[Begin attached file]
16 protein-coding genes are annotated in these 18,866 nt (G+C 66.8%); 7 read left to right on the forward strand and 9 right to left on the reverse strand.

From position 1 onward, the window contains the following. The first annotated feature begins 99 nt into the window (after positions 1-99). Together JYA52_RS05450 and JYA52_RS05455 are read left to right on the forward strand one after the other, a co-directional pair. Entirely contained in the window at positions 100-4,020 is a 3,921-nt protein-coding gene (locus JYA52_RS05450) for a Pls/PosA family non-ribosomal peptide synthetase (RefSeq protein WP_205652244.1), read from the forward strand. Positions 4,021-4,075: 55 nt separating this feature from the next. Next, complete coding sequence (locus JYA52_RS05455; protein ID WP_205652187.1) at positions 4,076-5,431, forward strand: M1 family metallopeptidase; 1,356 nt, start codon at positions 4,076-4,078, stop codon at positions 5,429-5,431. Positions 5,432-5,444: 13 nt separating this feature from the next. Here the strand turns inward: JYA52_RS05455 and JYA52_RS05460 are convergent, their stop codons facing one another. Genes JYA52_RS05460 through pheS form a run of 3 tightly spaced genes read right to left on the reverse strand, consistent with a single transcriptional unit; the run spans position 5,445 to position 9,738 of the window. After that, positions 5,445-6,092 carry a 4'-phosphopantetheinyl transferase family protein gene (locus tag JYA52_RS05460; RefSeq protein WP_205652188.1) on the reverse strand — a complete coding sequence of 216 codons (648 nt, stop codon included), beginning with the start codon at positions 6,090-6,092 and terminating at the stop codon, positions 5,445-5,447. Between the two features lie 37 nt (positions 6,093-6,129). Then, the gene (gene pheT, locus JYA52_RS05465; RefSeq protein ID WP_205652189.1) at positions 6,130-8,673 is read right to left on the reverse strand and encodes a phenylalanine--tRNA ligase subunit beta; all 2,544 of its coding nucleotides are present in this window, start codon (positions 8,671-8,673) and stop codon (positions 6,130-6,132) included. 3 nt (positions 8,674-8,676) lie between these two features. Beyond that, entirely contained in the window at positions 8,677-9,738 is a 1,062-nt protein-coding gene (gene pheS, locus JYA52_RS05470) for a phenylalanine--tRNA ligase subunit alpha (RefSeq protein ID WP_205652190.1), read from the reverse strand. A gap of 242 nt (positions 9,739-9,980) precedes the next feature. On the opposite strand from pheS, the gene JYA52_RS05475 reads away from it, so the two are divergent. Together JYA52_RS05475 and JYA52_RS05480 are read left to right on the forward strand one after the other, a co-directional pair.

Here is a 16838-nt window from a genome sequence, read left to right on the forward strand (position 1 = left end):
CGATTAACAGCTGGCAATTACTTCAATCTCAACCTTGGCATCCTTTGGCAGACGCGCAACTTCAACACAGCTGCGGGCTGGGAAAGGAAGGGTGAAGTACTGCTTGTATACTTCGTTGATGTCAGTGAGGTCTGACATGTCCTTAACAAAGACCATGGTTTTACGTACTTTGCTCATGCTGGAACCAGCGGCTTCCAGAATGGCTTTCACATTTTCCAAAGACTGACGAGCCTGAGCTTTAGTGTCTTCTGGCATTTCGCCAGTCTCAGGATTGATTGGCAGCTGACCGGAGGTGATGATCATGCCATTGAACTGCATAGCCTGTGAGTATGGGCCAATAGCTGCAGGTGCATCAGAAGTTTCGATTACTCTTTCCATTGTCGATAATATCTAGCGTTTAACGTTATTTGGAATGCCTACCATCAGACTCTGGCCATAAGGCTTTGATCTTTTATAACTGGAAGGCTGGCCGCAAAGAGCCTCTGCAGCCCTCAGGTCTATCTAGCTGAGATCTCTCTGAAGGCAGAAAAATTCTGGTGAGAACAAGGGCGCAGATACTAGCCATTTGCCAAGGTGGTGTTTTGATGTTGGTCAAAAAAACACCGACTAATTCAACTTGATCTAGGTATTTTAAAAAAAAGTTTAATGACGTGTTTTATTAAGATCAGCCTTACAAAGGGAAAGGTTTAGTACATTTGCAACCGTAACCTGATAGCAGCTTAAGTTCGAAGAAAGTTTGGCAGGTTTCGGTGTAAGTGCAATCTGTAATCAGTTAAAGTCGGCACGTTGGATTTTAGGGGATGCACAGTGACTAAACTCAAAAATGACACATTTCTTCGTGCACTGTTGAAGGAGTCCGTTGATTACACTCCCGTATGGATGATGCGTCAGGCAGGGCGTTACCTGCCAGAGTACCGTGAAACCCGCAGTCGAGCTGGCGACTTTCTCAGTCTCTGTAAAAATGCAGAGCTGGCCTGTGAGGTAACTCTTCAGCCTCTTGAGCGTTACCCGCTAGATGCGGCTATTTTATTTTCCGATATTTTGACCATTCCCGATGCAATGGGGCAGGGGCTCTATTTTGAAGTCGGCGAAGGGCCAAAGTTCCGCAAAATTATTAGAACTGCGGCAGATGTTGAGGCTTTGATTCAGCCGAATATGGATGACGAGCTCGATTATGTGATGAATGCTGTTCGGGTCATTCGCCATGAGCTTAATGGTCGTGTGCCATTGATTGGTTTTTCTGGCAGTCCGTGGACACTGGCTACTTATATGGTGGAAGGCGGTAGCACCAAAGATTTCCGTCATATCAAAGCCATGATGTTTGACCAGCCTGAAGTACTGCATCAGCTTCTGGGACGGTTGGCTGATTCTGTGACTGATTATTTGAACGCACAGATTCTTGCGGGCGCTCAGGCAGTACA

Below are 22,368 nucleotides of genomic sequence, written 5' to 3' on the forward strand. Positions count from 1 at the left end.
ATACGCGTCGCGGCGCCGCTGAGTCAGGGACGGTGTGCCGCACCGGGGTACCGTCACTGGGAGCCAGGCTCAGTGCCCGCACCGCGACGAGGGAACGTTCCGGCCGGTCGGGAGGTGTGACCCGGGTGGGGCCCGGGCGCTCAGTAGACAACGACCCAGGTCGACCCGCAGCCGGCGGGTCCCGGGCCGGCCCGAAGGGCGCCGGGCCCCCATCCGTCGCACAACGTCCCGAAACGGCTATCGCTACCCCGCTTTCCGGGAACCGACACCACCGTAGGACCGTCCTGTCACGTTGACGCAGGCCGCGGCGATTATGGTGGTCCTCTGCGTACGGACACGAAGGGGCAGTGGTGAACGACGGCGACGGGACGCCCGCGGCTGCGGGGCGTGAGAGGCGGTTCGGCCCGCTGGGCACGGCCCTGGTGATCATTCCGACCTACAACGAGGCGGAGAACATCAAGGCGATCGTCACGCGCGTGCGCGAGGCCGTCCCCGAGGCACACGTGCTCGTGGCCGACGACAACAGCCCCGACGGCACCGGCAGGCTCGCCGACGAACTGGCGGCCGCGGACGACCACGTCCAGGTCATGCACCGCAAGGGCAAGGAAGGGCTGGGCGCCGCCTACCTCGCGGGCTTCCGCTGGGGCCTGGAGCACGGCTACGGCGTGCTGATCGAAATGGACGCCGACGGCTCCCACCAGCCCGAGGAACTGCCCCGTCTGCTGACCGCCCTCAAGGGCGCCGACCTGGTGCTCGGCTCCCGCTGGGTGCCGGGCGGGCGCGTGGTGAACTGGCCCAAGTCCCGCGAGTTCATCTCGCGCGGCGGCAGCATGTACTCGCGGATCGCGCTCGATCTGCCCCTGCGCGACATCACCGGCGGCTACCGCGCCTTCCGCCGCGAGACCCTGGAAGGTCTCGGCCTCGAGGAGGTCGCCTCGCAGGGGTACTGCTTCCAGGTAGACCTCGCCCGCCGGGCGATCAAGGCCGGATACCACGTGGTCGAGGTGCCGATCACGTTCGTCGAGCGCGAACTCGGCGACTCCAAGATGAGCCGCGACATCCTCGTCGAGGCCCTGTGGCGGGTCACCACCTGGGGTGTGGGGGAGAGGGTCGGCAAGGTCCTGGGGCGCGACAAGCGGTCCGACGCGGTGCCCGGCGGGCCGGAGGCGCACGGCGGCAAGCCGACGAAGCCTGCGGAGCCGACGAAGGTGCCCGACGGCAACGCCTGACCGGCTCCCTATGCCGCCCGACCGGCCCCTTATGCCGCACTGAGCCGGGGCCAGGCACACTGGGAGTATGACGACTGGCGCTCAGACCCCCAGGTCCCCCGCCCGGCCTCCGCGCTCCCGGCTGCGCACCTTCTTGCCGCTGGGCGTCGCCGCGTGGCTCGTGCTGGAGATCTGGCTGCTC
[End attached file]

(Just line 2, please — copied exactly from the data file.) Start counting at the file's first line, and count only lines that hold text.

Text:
From position 1 onward, the window contains the following. The first annotated feature begins 99 nt into the window (after positions 1-99). Together JYA52_RS05450 and JYA52_RS05455 are read left to right on the forward strand one after the other, a co-directional pair. Entirely contained in the window at positions 100-4,020 is a 3,921-nt protein-coding gene (locus JYA52_RS05450) for a Pls/PosA family non-ribosomal peptide synthetase (RefSeq protein WP_205652244.1), read from the forward strand. Positions 4,021-4,075: 55 nt separating this feature from the next. Next, complete coding sequence (locus JYA52_RS05455; protein ID WP_205652187.1) at positions 4,076-5,431, forward strand: M1 family metallopeptidase; 1,356 nt, start codon at positions 4,076-4,078, stop codon at positions 5,429-5,431. Positions 5,432-5,444: 13 nt separating this feature from the next. Here the strand turns inward: JYA52_RS05455 and JYA52_RS05460 are convergent, their stop codons facing one another. Genes JYA52_RS05460 through pheS form a run of 3 tightly spaced genes read right to left on the reverse strand, consistent with a single transcriptional unit; the run spans position 5,445 to position 9,738 of the window. After that, positions 5,445-6,092 carry a 4'-phosphopantetheinyl transferase family protein gene (locus tag JYA52_RS05460; RefSeq protein WP_205652188.1) on the reverse strand — a complete coding sequence of 216 codons (648 nt, stop codon included), beginning with the start codon at positions 6,090-6,092 and terminating at the stop codon, positions 5,445-5,447. Between the two features lie 37 nt (positions 6,093-6,129). Then, the gene (gene pheT, locus JYA52_RS05465; RefSeq protein ID WP_205652189.1) at positions 6,130-8,673 is read right to left on the reverse strand and encodes a phenylalanine--tRNA ligase subunit beta; all 2,544 of its coding nucleotides are present in this window, start codon (positions 8,671-8,673) and stop codon (positions 6,130-6,132) included. 3 nt (positions 8,674-8,676) lie between these two features. Beyond that, entirely contained in the window at positions 8,677-9,738 is a 1,062-nt protein-coding gene (gene pheS, locus JYA52_RS05470) for a phenylalanine--tRNA ligase subunit alpha (RefSeq protein ID WP_205652190.1), read from the reverse strand. A gap of 242 nt (positions 9,739-9,980) precedes the next feature. On the opposite strand from pheS, the gene JYA52_RS05475 reads away from it, so the two are divergent. Together JYA52_RS05475 and JYA52_RS05480 are read left to right on the forward strand one after the other, a co-directional pair.